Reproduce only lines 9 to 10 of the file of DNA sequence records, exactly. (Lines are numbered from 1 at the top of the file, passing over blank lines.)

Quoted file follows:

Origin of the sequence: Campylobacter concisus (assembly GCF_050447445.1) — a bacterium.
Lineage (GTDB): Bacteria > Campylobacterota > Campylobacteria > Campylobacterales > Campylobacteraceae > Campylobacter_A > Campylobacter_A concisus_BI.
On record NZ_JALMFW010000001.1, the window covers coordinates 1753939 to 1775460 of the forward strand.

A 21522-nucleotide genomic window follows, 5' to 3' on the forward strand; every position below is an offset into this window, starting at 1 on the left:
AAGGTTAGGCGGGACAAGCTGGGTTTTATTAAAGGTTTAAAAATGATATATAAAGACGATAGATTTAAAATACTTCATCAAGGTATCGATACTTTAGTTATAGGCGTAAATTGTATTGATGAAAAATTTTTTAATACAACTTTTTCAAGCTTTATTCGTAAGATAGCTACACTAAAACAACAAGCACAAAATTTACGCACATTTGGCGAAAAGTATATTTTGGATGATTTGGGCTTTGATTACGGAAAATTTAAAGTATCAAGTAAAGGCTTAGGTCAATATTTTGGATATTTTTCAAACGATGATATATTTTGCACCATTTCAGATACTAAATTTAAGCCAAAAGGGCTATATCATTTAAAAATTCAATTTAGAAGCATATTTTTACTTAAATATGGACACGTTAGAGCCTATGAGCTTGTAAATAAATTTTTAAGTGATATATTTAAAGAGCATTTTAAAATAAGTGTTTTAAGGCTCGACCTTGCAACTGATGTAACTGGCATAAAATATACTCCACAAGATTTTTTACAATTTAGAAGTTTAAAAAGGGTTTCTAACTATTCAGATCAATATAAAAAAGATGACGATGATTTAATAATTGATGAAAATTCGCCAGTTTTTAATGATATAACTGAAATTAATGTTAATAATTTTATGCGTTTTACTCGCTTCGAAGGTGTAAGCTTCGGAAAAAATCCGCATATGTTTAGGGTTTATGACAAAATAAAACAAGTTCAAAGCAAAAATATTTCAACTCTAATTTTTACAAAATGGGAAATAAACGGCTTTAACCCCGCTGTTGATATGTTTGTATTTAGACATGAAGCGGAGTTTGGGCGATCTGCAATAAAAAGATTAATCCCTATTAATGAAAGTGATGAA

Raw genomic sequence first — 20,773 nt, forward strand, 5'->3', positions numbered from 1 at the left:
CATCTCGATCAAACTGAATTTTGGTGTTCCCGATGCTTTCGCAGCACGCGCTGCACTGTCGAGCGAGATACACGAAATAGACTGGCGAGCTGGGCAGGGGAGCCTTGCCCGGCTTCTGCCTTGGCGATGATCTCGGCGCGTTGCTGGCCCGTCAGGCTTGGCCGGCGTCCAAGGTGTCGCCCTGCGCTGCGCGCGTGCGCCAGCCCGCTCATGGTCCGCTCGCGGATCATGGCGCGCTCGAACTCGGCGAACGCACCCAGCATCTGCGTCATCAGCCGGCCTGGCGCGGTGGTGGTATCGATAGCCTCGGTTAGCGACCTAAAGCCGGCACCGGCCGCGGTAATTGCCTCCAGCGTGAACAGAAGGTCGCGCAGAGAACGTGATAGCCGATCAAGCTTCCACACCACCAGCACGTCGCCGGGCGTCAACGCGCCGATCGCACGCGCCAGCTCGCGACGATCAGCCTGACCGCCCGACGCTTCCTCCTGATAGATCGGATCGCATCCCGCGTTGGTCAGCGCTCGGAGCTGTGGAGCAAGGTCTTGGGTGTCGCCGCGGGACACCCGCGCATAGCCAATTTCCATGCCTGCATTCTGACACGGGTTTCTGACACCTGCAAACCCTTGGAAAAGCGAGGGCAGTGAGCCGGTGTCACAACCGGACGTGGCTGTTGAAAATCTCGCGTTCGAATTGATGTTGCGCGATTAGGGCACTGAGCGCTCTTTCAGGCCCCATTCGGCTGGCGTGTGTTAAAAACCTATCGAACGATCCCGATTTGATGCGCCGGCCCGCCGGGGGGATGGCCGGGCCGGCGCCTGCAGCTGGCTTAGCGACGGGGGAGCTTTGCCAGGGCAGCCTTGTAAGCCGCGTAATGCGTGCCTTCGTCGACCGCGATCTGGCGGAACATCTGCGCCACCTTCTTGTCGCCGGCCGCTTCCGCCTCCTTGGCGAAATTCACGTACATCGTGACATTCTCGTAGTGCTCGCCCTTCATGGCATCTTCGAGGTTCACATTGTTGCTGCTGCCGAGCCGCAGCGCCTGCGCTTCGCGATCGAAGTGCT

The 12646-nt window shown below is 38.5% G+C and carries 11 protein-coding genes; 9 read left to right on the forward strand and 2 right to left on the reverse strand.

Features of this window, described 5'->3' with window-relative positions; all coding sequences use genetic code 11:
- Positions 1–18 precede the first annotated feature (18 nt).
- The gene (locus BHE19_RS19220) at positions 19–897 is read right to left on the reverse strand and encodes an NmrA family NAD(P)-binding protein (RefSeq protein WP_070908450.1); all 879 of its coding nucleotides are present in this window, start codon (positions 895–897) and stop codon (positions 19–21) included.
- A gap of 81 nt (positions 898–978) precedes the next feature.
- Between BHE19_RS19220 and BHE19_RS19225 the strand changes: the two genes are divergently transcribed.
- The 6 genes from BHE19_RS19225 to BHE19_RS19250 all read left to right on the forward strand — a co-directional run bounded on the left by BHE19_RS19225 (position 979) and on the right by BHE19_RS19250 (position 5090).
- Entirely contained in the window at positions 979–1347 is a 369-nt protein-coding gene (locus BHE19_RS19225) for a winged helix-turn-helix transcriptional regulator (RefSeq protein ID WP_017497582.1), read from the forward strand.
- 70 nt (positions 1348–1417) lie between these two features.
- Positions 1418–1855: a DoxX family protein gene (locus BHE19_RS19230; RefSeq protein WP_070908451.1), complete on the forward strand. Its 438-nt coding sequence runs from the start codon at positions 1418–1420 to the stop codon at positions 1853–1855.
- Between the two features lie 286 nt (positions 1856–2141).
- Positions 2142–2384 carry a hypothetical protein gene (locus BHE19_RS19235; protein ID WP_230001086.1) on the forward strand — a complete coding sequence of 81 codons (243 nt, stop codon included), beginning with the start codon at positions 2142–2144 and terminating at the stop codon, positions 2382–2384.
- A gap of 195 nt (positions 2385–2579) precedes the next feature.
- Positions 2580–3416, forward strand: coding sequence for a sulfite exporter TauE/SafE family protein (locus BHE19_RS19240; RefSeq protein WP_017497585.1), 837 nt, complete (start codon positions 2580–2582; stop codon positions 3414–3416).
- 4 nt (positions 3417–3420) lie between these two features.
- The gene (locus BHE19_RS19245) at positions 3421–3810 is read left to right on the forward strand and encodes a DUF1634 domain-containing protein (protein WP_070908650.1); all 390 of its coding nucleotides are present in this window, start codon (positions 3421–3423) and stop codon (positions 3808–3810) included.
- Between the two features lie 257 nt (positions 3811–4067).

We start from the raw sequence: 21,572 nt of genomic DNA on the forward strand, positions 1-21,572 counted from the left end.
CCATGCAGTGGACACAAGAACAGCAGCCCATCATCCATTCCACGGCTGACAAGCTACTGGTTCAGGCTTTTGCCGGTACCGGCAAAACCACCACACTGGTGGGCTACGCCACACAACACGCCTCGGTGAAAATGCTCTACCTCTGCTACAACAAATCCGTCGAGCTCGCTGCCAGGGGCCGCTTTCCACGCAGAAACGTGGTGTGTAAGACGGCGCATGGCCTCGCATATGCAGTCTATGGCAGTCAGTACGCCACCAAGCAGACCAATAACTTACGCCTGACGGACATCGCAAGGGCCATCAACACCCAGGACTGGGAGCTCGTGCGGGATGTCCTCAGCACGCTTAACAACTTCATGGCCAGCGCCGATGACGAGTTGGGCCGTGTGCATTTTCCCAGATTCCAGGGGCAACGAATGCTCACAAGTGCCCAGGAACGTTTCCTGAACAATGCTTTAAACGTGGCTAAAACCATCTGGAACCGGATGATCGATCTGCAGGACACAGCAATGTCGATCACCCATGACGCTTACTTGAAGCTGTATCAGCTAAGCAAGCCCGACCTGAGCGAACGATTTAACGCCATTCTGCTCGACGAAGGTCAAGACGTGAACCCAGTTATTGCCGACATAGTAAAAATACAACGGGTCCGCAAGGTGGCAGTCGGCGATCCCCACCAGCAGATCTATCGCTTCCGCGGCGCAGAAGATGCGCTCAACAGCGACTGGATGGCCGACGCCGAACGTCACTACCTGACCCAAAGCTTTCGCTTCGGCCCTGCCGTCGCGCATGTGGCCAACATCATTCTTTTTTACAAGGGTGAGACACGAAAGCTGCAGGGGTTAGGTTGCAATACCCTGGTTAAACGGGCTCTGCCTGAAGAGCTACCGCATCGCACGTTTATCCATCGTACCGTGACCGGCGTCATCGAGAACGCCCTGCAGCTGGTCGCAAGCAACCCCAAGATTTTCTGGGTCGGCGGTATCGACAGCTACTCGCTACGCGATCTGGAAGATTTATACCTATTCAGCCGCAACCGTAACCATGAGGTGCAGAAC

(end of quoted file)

Features of this window, described 5'->3' with window-relative positions; all coding sequences use genetic code 11:
- Positions 1–18 precede the first annotated feature (18 nt).